|Galaxis ignition system and G-Flame units||To design a show for the Galaxis firing system with G-Flame units, please set the “Module Type” of the flame positions to the “G-Flame Unit” option; and set the “Module Type” of the pyro positions to be any of the other options. When connected to the Galaxis firing system, G-Flame units operate as a special type of module. Like pyro modules, the G-Flame units have module addresses, but unlike pyro modules, the G-Flame units do not have any physical pins for igniting fireworks. The pin numbers (Galaxis calls them output numbers) for G-Flame units are the sequential flame triggers. Each flame shot is represented by a unique pin number beginning with 1 and increasing sequentially up to 999. Thus the number of used pins is the number of flame shots on the G-Flame unit (additional details here).|
|Explo firing system and Explo flame units||To design a show with Explo flame units using Finale 3D, please set the “Module Type” of the flame positions to “Explo Flame Unit”, and set the “Module Type” of the pyro positions to be any of the other options. When connected to the Explo firing system, Explo flame units operate as a special type of module. Like pyro modules, the Explo flame units have module addresses, but unlike pyro modules, the Explo flame units do not have any physical pins for igniting fireworks. The pin numbers of Explo flame units have a special meaning for some types of Explo flame units, and are ignored by others. Explo X2 Wave Flamer units support 66 pre-defined flame programs, or macros, that cause the flame to project at a specific angle or to animate across a sequence of angles. In the exported SHW script file, the pin number in the “Box/Nr” field represents the triggered flame program number for the flame unit. The Generic Effects collection in Finale 3D includes 66 pre-made effects corresponding to the Explo flame programs, GFX9001 to GFX9066. These Explo effects all have realistic simulations and correct parameters representing the flame program numbers that get carried through into the script when you address the show and into the exported SHW file when you export. Thus, to design a show with Explo X2 Wave Flamer units, please use the pre-made Explo effects from Generic Effects to fill the pin numbers correctly in the exported script (technical details here).|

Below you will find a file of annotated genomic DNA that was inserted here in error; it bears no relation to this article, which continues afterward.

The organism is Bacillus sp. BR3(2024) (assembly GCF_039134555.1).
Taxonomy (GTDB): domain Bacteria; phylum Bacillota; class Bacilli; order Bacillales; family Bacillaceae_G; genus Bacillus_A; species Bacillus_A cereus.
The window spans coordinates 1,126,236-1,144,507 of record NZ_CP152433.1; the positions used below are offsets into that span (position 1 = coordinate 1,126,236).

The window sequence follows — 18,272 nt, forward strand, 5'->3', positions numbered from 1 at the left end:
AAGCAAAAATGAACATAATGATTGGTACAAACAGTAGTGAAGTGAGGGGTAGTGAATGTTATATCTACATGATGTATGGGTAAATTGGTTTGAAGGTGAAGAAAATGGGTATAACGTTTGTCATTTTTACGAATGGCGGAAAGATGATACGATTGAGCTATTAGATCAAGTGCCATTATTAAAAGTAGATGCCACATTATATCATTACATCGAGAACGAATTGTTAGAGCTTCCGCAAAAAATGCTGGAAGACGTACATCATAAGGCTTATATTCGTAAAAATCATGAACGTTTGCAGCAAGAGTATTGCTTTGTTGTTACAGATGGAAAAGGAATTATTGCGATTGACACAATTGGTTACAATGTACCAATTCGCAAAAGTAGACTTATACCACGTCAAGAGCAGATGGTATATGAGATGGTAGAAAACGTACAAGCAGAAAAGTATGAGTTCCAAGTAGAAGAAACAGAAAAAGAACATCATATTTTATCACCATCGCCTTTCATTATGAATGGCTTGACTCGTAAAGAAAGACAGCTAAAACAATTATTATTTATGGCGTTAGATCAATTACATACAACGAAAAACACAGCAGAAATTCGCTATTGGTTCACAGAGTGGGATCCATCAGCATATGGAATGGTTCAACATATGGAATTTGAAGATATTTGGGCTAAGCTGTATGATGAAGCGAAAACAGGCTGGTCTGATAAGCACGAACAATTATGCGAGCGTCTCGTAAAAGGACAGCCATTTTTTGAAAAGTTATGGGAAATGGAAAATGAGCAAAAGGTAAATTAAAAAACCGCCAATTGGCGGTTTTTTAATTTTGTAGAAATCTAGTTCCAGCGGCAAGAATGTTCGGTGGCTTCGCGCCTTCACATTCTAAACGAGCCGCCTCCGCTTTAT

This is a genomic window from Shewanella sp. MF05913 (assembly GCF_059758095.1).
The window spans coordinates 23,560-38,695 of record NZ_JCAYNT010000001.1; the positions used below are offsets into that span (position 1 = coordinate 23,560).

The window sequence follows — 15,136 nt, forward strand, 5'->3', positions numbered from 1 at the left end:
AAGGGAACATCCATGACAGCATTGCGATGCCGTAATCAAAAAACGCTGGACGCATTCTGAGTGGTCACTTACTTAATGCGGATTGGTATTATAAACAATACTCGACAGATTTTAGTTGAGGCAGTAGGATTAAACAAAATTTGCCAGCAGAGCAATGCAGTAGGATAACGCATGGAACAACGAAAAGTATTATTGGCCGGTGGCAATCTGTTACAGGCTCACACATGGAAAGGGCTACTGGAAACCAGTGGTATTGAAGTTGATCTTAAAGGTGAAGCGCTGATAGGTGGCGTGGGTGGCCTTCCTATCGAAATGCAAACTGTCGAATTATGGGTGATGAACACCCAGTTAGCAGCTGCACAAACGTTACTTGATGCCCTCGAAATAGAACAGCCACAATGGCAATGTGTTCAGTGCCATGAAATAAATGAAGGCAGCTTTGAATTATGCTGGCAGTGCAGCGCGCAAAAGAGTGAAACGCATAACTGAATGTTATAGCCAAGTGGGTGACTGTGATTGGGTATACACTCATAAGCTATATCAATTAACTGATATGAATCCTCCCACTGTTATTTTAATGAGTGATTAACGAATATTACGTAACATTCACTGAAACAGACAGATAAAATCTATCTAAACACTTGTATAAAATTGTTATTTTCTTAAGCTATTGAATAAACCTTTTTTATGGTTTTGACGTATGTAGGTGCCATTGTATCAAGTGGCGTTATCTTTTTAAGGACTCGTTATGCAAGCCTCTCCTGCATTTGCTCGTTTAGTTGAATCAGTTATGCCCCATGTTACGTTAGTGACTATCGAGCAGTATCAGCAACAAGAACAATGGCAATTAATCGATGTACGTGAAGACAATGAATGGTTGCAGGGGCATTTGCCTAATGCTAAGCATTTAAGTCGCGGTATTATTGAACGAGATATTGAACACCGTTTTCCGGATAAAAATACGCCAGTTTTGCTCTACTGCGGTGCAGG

|RJ equipamentos firing system and compatible flame units||For the RJ Equipamentos timecode firing system, you need to layout separate positions for the pyro and each special effect unit (also see RJ Equipamentos). Each special effect unit position represents a special effect device: a CO2 jet, or a flame projector, or a stadium shot gun. The pyro position will use pyro pins on one or more modules. Each special effect unit position will use a single special effect pin — F, C, or S — on one specific module. After creating the positions, please select the positions, and right-click on them and do “Edit position properties…” from the right-click context menu. In the position properties dialog, select the “Firing system” and “Module type”, matching the type of position. Choose “RJ Timecode 16 Pin” or “RJ Timecode 32 Pin” for the pyro positions, and choose “RJ Timecode Flame Unit” or “RJ Timecode CO2 Unit” or “RJ Timecode Stadium Unit” for the special effect positions.
Then right-click on each pyro position and assign it a “Start Module” number of the module that is used by that position (or the first module if more than one). For example, if you have four positions, you might assign the positions’ Start Module to 10, 20, 30, 40 in order to give each position a range of 10 modules. Next, right-click on each special effect unit position, and assign it a unique Start Module number that is 100 + the Start Module of the pyro position that is triggering the special effect if the special effect unit is a flame projector; or 200 + the Start Module if the special effect is a CO2 device; and 300 + the Start Module if the special effect is a stadium shot. Although the script window will show these module numbers as greater than 100, the exported script will record module numbers modulo 100 (subtracting out the 100s). In other words, in the exported script, a module number 101, or 201, or 301 will all be recorded as just 1. Using this technique of adding a 100 or 200 or 300 to the special effect position Start Modules, you are able to separate the pyro address assignments from the special effect units while still defining what module number is actually triggering the special effects (a number less than 100).
Table 2 – Example files